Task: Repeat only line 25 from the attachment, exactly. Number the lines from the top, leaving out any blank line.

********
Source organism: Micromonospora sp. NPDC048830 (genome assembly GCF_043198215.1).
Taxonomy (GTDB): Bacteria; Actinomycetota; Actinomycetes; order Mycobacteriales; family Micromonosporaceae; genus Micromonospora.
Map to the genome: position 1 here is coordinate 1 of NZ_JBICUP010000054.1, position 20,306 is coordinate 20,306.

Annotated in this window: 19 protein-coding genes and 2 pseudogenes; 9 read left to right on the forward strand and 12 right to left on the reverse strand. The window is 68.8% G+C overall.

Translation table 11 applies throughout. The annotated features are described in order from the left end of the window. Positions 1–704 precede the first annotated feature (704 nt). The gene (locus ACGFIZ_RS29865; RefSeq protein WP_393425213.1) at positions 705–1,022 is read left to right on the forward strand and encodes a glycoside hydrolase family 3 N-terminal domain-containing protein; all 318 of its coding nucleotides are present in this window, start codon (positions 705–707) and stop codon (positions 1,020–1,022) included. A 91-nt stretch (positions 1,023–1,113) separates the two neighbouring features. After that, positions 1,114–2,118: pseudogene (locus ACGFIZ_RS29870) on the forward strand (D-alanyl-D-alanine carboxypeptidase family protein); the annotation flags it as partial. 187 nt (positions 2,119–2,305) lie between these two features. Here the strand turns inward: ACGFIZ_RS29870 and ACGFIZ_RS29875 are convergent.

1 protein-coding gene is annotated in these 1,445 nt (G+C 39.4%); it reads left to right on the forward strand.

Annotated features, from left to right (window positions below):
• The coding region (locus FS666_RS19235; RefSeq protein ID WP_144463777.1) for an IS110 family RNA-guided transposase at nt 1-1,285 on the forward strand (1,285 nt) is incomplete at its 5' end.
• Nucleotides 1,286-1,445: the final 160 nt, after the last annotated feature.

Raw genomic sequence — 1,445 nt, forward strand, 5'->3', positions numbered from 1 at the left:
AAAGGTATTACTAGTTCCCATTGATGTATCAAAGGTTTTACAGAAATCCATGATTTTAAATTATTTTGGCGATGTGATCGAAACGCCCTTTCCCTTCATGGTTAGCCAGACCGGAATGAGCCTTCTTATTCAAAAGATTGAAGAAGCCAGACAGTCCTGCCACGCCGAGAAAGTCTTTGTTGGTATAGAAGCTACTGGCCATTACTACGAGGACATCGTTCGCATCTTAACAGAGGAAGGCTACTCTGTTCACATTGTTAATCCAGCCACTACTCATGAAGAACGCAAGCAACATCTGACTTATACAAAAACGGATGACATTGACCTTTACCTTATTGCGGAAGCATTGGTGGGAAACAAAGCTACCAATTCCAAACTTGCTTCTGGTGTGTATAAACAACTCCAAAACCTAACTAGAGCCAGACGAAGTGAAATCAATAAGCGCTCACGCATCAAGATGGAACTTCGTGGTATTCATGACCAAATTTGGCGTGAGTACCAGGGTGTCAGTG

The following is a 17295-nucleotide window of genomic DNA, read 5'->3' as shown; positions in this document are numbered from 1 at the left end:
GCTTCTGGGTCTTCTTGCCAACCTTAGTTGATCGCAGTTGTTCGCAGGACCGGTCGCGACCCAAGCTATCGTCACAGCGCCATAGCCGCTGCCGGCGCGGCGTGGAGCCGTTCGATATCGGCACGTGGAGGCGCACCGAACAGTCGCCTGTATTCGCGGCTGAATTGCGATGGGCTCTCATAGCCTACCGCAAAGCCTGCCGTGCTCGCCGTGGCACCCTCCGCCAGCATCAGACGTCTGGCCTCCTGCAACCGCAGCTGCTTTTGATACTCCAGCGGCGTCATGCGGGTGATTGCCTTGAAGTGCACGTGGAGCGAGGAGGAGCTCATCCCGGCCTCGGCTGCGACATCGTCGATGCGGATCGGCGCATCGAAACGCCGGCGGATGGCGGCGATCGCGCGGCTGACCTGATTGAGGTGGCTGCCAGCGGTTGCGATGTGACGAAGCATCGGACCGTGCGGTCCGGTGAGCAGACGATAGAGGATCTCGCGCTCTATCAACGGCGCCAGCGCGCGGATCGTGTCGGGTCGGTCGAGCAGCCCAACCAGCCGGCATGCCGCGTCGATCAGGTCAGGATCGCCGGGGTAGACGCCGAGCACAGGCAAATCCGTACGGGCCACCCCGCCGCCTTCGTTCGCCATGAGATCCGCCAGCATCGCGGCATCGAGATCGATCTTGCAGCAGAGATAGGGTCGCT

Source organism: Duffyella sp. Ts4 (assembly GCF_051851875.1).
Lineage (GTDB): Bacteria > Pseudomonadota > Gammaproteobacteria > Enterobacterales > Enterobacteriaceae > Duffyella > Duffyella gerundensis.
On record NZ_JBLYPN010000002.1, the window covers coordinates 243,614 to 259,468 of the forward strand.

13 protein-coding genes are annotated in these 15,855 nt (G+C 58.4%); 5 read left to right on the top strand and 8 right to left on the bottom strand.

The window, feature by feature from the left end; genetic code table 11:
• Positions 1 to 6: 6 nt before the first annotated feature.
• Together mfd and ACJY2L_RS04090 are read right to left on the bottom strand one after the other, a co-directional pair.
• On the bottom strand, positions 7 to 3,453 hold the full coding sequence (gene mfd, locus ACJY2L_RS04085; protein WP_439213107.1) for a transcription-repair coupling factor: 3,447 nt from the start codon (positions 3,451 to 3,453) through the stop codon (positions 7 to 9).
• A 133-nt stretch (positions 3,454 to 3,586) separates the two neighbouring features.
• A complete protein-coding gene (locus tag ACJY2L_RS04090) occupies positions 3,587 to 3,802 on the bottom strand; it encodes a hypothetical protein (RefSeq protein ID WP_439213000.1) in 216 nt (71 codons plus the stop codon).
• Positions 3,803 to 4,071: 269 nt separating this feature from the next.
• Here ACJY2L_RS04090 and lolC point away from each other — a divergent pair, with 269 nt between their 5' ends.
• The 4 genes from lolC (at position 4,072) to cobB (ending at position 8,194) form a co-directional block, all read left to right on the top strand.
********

• Here ACJY2L_RS04090 and lolC point away from each other — a divergent pair, with 269 nt between their 5' ends.